Entries for 'Garrett Colgan-Snyder'

National Program Excellence Award Nomination
Camp Hawkeye is a small program in a big world.  I like to think of Hawkeye as "The Little Camp That Could" (like the classic kid's book The Little Engine That Could by Watty Piper). With 350 million Americans running around it seems that 200 staff and kids each summer working, playing, learning and growing is less than a drop in the bucket.  However it is nice to know sometimes that the word, and more importantly, the work is reaching farther.  Like the exploratory tendrils from the roots of healthy plant looking to get a deeper, firmer hold the Hawkeye message extends out.  This happened last year for the first time on a national level in the camping industry.  Camp Hawkeye was nominated for a national award; the Eells Awards for Program Excellence. In September of 2016 a pair of representatives from the Board Stewardship Committee for the American Camp Association New England (ACANE) section brought Camp Hawkeye forward as a candidate for nomination for a national award in camping; the Eells Awards for Program Excellence.  This was simply the first piece of communication about being nominated by our regional section.  It was an honor to considered at even this most introductory level a... MORE
My Experience as a Transgender Staff Member at Hawkeye
This post is courtesy of Chevy Whitson, a first year counselor at Camp Hawkeye in 2017 and a lifelong camp person.  It is based on Chevy's experiences growing up going to overnight camp, applying for a job at overnight camp, and flying across the country and working at Hawkeye last summer.  Great thanks to Chevy for sharing a little about his experience.  We've already rehired Chevy for Summer Staff 2018 and look forward to seeing him at Hawkeye then! The first day of school is always going to be nerve-wracking. You're meeting new people who you'll spend eight hours a day with, five days a week, for thirty six weeks. As a new counselor, and new to Hawkeye, I couldn't help but flash back to those feelings on the drive from the bus stop, up the road to camp. I admit, I was scared. I had flown across the country to work with a ton of people from all different backgrounds, and I barely knew anything about any of them. I was already worried about who I would end up friends with. However, the worries were all for nothing. The car door opened, and I was seemingly rushed by a group of people, who I vaguely recognized from Facebook pictures or pictures off the website. That was the beginning of what was, without a doubt... MORE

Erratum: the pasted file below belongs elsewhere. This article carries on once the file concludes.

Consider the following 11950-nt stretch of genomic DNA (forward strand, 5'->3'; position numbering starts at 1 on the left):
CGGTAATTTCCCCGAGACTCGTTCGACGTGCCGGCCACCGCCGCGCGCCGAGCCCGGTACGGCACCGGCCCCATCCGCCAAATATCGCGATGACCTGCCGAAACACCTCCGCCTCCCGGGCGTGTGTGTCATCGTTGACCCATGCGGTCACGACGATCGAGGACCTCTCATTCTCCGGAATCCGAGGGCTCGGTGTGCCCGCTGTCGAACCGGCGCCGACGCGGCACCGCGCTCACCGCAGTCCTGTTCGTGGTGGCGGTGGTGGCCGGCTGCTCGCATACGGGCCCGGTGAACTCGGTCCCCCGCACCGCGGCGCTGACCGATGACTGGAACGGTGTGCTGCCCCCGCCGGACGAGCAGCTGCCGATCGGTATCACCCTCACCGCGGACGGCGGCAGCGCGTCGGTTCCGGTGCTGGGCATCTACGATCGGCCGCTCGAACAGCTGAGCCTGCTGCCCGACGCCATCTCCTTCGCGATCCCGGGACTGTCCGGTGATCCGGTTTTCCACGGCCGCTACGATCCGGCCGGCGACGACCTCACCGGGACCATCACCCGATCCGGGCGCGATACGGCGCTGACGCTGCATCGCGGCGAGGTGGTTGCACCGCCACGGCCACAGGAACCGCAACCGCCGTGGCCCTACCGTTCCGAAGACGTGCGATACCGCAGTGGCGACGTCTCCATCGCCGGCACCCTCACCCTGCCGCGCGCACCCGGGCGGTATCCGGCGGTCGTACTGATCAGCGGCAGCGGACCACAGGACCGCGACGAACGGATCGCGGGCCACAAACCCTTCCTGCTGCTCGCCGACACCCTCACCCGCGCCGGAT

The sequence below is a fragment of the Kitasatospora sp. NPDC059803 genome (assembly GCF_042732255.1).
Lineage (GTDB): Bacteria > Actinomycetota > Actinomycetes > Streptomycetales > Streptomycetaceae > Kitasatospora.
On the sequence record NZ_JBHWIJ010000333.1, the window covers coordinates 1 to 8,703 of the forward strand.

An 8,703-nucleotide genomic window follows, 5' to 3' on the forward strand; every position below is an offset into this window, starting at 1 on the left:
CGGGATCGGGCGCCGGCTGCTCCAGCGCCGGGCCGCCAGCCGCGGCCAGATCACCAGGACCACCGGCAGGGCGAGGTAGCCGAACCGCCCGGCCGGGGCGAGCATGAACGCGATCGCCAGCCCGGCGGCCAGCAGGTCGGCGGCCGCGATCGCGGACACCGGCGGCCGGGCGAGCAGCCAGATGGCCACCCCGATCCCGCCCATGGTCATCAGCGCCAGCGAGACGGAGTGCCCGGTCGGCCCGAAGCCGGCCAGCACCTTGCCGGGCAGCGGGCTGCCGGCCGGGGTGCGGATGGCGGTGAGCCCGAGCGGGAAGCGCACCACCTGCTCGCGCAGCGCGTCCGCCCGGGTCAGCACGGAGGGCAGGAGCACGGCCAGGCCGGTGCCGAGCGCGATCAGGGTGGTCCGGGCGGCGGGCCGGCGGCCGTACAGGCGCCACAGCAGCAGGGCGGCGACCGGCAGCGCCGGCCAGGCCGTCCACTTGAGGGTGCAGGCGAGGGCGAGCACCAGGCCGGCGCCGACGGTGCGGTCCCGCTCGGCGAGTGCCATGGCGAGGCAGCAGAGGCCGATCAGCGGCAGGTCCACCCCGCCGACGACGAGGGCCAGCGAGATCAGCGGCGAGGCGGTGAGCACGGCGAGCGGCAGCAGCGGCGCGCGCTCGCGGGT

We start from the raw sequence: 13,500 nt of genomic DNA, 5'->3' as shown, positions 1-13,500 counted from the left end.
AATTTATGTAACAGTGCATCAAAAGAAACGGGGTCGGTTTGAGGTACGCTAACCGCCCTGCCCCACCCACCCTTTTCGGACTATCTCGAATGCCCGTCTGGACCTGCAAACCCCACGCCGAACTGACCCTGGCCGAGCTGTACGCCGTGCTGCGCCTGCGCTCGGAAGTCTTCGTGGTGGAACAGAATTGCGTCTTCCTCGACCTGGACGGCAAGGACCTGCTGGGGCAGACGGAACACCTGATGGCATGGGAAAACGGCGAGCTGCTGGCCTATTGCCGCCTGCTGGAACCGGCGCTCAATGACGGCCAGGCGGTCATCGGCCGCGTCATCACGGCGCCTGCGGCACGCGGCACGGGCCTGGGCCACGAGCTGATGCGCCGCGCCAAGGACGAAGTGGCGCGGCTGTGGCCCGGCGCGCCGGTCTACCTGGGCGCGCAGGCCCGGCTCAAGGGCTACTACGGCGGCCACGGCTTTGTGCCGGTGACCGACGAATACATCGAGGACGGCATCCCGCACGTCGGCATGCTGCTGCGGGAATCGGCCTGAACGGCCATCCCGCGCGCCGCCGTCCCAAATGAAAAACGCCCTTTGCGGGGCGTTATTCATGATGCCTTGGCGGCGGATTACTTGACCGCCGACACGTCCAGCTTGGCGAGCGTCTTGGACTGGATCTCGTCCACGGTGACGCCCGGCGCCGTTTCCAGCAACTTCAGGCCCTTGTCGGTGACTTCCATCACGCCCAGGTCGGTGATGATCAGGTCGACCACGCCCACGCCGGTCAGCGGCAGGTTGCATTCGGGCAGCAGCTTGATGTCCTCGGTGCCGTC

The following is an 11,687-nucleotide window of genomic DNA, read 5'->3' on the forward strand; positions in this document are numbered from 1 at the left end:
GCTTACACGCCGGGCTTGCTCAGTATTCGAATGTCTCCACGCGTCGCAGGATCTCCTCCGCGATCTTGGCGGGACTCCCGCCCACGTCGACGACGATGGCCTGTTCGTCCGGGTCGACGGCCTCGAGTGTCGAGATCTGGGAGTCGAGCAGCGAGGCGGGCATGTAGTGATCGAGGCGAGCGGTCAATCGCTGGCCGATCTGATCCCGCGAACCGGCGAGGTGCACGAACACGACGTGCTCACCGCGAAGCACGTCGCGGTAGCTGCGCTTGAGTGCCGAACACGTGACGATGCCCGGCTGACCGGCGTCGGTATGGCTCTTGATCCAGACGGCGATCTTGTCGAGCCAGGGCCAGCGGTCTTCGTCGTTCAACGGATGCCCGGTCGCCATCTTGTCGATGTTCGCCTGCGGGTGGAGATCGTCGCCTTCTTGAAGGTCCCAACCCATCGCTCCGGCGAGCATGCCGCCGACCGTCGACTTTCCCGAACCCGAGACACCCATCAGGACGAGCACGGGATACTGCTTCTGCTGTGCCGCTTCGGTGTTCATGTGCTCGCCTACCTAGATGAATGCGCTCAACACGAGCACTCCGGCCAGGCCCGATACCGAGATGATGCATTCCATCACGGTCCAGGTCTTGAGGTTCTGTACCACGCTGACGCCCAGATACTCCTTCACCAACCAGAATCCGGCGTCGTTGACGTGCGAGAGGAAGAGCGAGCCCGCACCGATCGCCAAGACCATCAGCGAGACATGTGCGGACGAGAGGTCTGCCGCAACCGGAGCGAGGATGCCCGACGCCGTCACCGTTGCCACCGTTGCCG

Blog Excerpt - Carol G Stratton
This post is courtesy of Carol Stratton, journalist and author of two books including Lake Surrender, and, Changing Zip Codes.  It is based on an interview with a Junior Counselor in summer 2017, the subject of the post, Nicholas Keough, as well as her degree in Recreational Therapy and experience working with young people with Autism Spectrum Disorder.  Great thanks to Carol for her patience working with Camp Hawkeye during the busy summer, the time she took with Nick, and her willingness to share some of her writing with us here. The post can be found in its full and original form at the following web address: http://www.carolgstratton.com/camp-hawkeye/   Camp Hawkeye I love to hear stories of organizations who make camp a reality for special needs kids. Camp Hawkeye, is one of them. I’m highlighting one unique camp that opened their arms to a boy from Canada. I hope you are encouraged as to how they made a difference.   This last summer a young man named Nicholas Keough had a dream come true. The high school student from Montreal, Canada became a Counselor in Training at Camp Hawkeye, located on beautiful Lake Kanasatka in New Hampshire. It might seem like an ordinary dream to many but a... MORE